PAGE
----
• The CBIs represent the right to receive the payments that would have been due on the legacy uninsured bonds (had they not been canceled) in such amounts and at such times as they would have been due in accordance with the original unaccelerated payment schedule of the insured legacy bonds.
  • The custodian uses debt service on restructured bonds held in custody to fund a portion of these payments.
  • To the extent debt service on the restructured bonds is insufficient, the custodian makes a draw on the insurance policy to fund the shortfall.
  • As part of the custody arrangement, the insurer agrees to remain bound by its original insurance policy, notwithstanding the cancellation of the original insured bonds.
  • So long as the restructured bonds remain in custody and the insurer continues to perform under its policy, the insurer retains its rights of consent and control over exercise of remedies in respect of the restructured bonds to the same extent as it had such rights and control in respect of the legacy insured bonds under the legacy indenture.
  • After all amounts are paid to the holders of the CBIs in accordance with the original payment schedule of the legacy insured bonds, the custodial relationship is dissolved and the restructured bonds held in custody are transferred to the insurer.

Issues to Be Considered

The parties, particularly representatives of the legacy bondholders, will need to consider and address a variety of issues in structuring a custodial arrangement under a muni bond plan of reorganization. These may include:

  • How and by whom the custodian is compensated.
  • The means for removing and replacing the custodian.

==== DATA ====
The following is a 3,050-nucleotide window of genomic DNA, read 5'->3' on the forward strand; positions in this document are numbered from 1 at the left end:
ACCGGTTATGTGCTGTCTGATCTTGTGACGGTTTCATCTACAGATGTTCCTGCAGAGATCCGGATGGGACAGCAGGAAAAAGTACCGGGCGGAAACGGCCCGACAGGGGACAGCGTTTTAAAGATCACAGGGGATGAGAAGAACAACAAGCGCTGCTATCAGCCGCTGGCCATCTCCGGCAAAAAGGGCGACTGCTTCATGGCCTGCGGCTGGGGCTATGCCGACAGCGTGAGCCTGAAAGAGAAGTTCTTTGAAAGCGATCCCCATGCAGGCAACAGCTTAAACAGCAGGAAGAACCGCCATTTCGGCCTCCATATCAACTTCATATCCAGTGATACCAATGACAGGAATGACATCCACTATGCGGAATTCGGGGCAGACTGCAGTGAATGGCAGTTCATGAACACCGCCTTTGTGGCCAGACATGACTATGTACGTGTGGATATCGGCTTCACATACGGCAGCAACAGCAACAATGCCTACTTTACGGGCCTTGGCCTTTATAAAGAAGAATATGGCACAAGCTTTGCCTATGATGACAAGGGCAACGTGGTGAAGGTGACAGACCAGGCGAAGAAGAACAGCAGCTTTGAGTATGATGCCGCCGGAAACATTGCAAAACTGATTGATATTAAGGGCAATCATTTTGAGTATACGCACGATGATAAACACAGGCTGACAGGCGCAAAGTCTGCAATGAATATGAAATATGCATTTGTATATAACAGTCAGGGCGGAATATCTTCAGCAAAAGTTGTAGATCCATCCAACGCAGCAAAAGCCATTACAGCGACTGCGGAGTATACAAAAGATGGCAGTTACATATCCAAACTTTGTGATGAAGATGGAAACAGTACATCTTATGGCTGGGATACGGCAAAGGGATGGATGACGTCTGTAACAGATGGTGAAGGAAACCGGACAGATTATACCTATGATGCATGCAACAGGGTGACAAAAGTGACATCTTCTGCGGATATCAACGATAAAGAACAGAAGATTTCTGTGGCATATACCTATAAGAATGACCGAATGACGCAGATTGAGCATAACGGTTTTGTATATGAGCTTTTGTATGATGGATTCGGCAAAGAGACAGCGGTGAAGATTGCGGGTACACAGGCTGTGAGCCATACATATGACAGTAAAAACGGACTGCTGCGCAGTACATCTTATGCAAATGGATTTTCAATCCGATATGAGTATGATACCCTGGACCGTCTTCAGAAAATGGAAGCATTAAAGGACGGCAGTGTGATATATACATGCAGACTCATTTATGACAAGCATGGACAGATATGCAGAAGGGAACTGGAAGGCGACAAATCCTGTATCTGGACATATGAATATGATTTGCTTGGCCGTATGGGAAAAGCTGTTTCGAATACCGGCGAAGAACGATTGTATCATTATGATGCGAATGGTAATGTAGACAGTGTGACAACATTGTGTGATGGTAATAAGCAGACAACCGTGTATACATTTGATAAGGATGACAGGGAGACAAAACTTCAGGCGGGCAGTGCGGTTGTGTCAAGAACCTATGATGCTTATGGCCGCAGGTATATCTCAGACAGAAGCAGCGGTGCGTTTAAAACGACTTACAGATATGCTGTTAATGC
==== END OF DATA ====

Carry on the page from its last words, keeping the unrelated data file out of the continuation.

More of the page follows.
• Availability of information concerning the CBIs and the custodial arrangements, through postings on EMMA or otherwise.
  • Availability of information concerning payments of principal and interest on the restructured bonds, and draws on the insurance policy, which may be required by bondholders for tax and accounting purposes.
  • How and under what circumstances the custody agreement may be amended.
  • The rights and remedies available to holders of the restructured bonds in the event of an insurer default, including the role, if any, of the indenture trustee in these circumstances.

Custodial Receipts as One Tool Among Many

Custodial arrangements will not be suitable for all situations. For example, these arrangements are unlikely to be attractive where long dated insured capital appreciation bonds are to be replaced with current pay restructured bonds. Also, the parties will need to be cognizant of the tax and securities law and other regulatory considerations relevant to CBIs. Where custodial arrangements are unsuitable, parties and their counsel will need to consider alternative means of preserving the benefits of the insurance policy for the legacy bondholders and their successors. Nonetheless, the custodial model should be on the radar of parties engaged in the restructuring of insured municipal bonds. In the appropriate circumstances, it can be a linchpin of a successful restructuring that effectively preserves the economic expectations of insured bondholders.

 


1  Kramer Levin recently served as counsel to holders of insured municipal bonds in a restructuring that employed custodial arrangements of the kind described in this article. 

2  See Oppenheimer AMT-Free Municipals v. ACA Fin. Guar. Corp., 959 N.Y.S.2d 90 (Table), 36 Misc. 3d 1229(A) (Sup. Ct. 2012), aff’d as modified, 971 N.Y.S.2d 95 (App. Div. 2013).

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DISCLAIMER: Because of the generality of this update, the information provided herein may not be applicable in all situations and should not be acted upon without specific legal advice based on particular situations.